|Porter Dosti, Mandy|
Submitted to: British Journal of Nutrition
Publication Type: Peer Reviewed Journal
Publication Acceptance Date: 10/10/2006
Publication Date: 10/30/2006
Citation: Porter Dosti, M., Mills, J.P., Simon, P.W., Tanumihardjo, S.A. 2006. Bioavailability of beta-carotene (betaC) from purple carrots is the same as typical orange carrots while high-betaC carrots increase betaC stores in Mongolian gerbils (Meriones unguiculatus). British Journal of Nutrition. 96(2):260-269. Interpretive Summary: Vitamin A (VA) deficiency is a worldwide public health problem in more than 118 countries; 100 to 140 million children are VA deficient. Of those VA-deficient children, up to 500,000 children will become blind every year; half of those children will die within 1 year of losing their sight. Plant orange pigments, called carotenoids, are a major source of dietary VA in a large proportion of the world's population. One long-term solution proposed to combat VA deficiency is gardening and preserving fruits and vegetables in order to maintain VA status. Carrots are grown worldwide and a strain of carrots genetically selected to have carotenoid content was developed in hopes of improving VA status in deficient areas of the world. Several studies show that the Mongolian gerbil (Meriones unguiculatus) is an appropriate model to investigate carotene metabolism to predict how humans may metabolize this important nutrient. The present study reports the relative metabolism of carotenoids from carrots in two studies in Mongolian gerbils. It demonstrated that gerbils are an excelent organism to model metabolism similar to humans, and it demonstrated that carrots with higher carotene content have a greater vitamin A nutritional impact than those with less carotene. This study is of interest to nutritionists and vegetable growers and breeders intertested in the nutritional impact of vegetable crops.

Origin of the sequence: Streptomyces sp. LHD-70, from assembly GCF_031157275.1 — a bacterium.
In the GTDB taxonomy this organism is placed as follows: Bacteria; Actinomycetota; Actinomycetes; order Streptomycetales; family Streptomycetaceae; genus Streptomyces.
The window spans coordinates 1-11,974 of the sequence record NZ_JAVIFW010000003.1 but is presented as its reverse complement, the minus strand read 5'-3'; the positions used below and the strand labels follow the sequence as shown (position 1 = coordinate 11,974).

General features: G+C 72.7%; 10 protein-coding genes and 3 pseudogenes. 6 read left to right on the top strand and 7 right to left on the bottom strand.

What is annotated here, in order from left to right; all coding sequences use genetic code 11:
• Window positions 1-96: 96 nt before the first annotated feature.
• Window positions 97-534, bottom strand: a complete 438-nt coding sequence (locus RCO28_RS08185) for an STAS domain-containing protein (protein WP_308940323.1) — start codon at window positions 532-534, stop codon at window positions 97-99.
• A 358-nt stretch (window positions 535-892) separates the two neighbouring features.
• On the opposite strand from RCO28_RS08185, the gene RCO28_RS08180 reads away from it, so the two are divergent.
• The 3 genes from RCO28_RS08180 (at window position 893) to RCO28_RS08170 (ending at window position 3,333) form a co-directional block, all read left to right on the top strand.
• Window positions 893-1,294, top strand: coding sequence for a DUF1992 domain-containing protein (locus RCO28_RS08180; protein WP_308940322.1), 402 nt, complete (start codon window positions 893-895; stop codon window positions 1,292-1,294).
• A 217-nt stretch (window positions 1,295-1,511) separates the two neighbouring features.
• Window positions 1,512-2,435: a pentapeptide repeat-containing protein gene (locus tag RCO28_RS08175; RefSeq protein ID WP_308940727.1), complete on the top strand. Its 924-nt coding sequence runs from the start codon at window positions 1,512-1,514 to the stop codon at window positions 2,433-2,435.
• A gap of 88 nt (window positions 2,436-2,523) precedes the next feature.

Technical Abstract: Vitamin A (VA) deficiency is a worldwide public health problem. Biofortifying existing sources of beta-carotene (betaC) and increasing dietary betaC could help combat the issue. Two studies were performed to investigate the relative betaC bioavailability of a betaC supplement to purple, high-betaC orange, and typical orange carrots using Mongolian gerbils (Meriones unguiculatus). In study 1, which used a traditional bioavailability design, gerbils (n 32) received a diet containing orange, purple, or white carrot powder, or white carrot powder +a betaC supplement. In study 2, which included betaC-biofortified carrots, gerbils (n 39) received orange, high-betaC orange, purple, or white carrot powder in their diet. Both studies lasted 21 d and the gerbils were killed to determine the effect of carrot type or supplement on serum and liver betaC, alpha-carotene, and VA concentrations. Liver stores of betaC or VA in the gerbils did not differ between orange and purple carrot diets when equal amounts of betaC from each of the diets were consumed (P> 0.05). Both the orange and purple carrot diet resulted in higher liver VA compared with the supplement (P< 0.05). High-betaC carrots resulted in more than 2-fold higher betaC and 1-1 times greater VA liver stores compared with typical orange carrots (P<0.05). These results suggest that high-betaC carrots may be an alternative source of VA to typical carrots in areas of VA deficiency. Second, phenolics including anthocyanins and phenolic acids in purple carrot do not interfere with the bioavailability of betaC from purple carrots.